Information is important, and thinking critically with and about information is also important. We want our students at OCSI to think critically.


What, exactly, is critical thinking? The authors of Making Thinking Visible identify activities that make up the thinking we want to happen:

  1. brain-1294854_640Observing closely and describing what’s there.
  2. Building explanations and interpretations.
  3. Reasoning with evidence.
  4. Making connections.
  5. Considering different viewpoints and perspectives.
  6. Capturing the heart and forming conclusions.
  7. Wondering and asking questions.
  8. Uncovering complexity and going beneath the surface of things.
  9. Identifying patterns and making generalizations.
  10. Generating possibilities and alternatives.
  11. Evaluating evidence arguments, and actions.
  12. Formulating plans and monitoring actions.
  13. Identifying claims, assumptions, and bias.
  14. Clarifying priorities, conditions, and what is known.
OCSI secondary students did this recently, for example when…
  • 6th grade historians observed how apple slices they packed in salt were preserved and considered connections to why and how the ancient Egyptians preserved the bodies of their dead.
  • 7th grade scientists considered the question, “How are these molecules the same, and how are they different?”
  • 8th grade mathematicians were asked to explain why they wrote the problem they did, what the parts mean, and what kind of answer would make sense.
  • 9th grade historians learning about Hammurabi’s code came up with examples of modern civil and criminal law cases
  • 10th grade Honors English students made connections between themes in the novel and issues in modern life or current events.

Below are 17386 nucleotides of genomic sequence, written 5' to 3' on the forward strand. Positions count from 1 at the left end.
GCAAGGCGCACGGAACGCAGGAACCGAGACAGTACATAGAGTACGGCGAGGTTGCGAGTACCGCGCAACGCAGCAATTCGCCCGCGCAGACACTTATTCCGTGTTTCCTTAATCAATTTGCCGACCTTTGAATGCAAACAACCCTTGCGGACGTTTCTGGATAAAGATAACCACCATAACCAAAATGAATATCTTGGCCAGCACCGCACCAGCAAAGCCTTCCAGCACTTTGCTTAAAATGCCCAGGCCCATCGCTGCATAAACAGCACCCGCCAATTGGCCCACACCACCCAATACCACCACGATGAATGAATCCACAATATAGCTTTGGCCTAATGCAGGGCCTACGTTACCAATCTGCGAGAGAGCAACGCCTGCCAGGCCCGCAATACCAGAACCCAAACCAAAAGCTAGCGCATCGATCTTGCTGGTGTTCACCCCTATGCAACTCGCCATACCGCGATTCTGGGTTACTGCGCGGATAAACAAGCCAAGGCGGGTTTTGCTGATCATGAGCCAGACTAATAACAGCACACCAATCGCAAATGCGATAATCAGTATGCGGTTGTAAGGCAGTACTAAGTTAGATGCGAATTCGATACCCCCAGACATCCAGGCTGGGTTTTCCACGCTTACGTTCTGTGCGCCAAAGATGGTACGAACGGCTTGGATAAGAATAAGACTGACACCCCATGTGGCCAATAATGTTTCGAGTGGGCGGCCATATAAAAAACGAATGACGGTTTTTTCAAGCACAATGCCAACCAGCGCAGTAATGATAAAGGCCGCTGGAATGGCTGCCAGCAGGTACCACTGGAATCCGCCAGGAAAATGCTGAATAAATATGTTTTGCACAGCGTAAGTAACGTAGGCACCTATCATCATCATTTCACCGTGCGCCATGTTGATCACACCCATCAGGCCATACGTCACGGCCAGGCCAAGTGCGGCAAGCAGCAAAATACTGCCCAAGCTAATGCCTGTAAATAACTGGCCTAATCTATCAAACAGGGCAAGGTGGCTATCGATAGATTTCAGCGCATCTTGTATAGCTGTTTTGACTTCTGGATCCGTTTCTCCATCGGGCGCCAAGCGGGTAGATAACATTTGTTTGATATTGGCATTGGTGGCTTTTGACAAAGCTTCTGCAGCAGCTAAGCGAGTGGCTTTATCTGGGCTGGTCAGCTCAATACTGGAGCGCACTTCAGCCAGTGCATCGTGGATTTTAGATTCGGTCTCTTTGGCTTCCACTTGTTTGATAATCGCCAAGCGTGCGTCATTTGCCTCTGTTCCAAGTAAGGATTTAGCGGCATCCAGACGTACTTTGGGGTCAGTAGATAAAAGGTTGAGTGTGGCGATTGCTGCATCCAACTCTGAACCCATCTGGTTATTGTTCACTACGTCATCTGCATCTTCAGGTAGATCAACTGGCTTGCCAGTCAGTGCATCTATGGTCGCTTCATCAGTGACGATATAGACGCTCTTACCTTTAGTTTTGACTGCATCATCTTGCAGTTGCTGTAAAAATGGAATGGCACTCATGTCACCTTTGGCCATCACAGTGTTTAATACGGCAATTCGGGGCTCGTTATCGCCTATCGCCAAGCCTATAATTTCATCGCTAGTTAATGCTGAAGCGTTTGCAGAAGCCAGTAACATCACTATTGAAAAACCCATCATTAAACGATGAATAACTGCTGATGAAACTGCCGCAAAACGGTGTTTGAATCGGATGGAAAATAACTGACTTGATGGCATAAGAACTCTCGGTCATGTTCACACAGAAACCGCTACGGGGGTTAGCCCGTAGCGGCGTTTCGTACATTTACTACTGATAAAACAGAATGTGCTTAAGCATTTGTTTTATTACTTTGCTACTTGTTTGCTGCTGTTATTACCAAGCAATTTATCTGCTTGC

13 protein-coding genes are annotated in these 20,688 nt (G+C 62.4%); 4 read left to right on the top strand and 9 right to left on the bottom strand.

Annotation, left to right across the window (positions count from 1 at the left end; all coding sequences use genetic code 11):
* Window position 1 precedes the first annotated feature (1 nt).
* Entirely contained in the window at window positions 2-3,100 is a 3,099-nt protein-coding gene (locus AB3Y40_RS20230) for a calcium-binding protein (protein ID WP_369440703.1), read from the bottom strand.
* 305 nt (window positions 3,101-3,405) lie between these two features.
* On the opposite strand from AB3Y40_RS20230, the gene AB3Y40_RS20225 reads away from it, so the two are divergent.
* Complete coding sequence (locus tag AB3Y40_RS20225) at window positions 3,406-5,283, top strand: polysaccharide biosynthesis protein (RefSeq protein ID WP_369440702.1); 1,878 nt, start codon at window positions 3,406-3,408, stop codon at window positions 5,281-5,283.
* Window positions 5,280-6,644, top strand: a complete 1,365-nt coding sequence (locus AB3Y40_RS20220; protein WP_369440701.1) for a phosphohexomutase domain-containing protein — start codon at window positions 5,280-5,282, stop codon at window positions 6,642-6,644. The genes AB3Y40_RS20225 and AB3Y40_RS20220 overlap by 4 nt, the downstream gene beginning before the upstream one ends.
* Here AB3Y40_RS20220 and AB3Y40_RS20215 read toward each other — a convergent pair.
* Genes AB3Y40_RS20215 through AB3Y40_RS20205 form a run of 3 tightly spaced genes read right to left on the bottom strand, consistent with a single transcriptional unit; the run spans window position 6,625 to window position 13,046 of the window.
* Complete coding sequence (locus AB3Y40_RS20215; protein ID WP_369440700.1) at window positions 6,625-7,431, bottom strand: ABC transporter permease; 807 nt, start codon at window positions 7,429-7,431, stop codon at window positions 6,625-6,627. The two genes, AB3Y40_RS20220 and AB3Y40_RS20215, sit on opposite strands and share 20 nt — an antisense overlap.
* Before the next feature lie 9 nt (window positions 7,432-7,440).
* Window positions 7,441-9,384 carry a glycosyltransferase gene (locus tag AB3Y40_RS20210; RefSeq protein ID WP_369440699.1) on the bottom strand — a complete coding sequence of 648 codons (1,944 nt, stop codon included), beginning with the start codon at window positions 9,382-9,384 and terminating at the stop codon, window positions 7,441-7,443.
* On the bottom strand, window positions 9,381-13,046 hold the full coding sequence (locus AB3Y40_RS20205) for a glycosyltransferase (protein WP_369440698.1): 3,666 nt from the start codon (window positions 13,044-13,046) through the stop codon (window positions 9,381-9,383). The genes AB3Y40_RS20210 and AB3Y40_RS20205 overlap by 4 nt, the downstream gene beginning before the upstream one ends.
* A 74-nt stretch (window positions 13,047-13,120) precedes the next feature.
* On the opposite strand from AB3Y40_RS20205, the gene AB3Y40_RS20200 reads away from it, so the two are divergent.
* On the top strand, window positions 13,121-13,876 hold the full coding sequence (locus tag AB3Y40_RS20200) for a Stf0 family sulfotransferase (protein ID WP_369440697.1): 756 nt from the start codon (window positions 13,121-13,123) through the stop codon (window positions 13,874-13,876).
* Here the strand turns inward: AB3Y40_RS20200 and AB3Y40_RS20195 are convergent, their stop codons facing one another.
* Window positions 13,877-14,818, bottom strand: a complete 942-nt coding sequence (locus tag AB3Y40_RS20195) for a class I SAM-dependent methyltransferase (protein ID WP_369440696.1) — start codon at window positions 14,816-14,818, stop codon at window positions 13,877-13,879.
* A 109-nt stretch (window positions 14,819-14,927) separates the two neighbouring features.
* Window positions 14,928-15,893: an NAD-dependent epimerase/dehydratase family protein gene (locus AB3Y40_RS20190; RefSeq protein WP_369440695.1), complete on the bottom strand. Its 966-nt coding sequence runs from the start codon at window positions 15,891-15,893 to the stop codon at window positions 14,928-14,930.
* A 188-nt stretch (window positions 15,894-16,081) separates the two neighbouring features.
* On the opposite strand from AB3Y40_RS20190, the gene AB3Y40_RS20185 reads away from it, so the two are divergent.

• 11th grade AP English students constructing argument essays, researched both sides of their chosen issue.
  • 12th grade Bible scholars gave presentations on a Biblical perspective of an issue, including ways the Bible can be misused regarding the issue.
  • High school woodworkers, completing technical drawings and beginning construction of their scroll saw puzzles, learned to problem solve when issues arrive on a project or in life. Often, projects run longer than expected or errors occur. Students (woodworkers) then have to think critically to solve these issues. With strong critical thinking skills, students (woodworkers) can use their planned details with logic to not only solve problems, but even to foresee them before they occur, and avoid them.
Kim Essenburg, curriculum coordinator
Equipping students to walk with God and impact the world for Him
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P.S. Check out the elementary’s new T-shirts which feature our 5 expected student outcomes!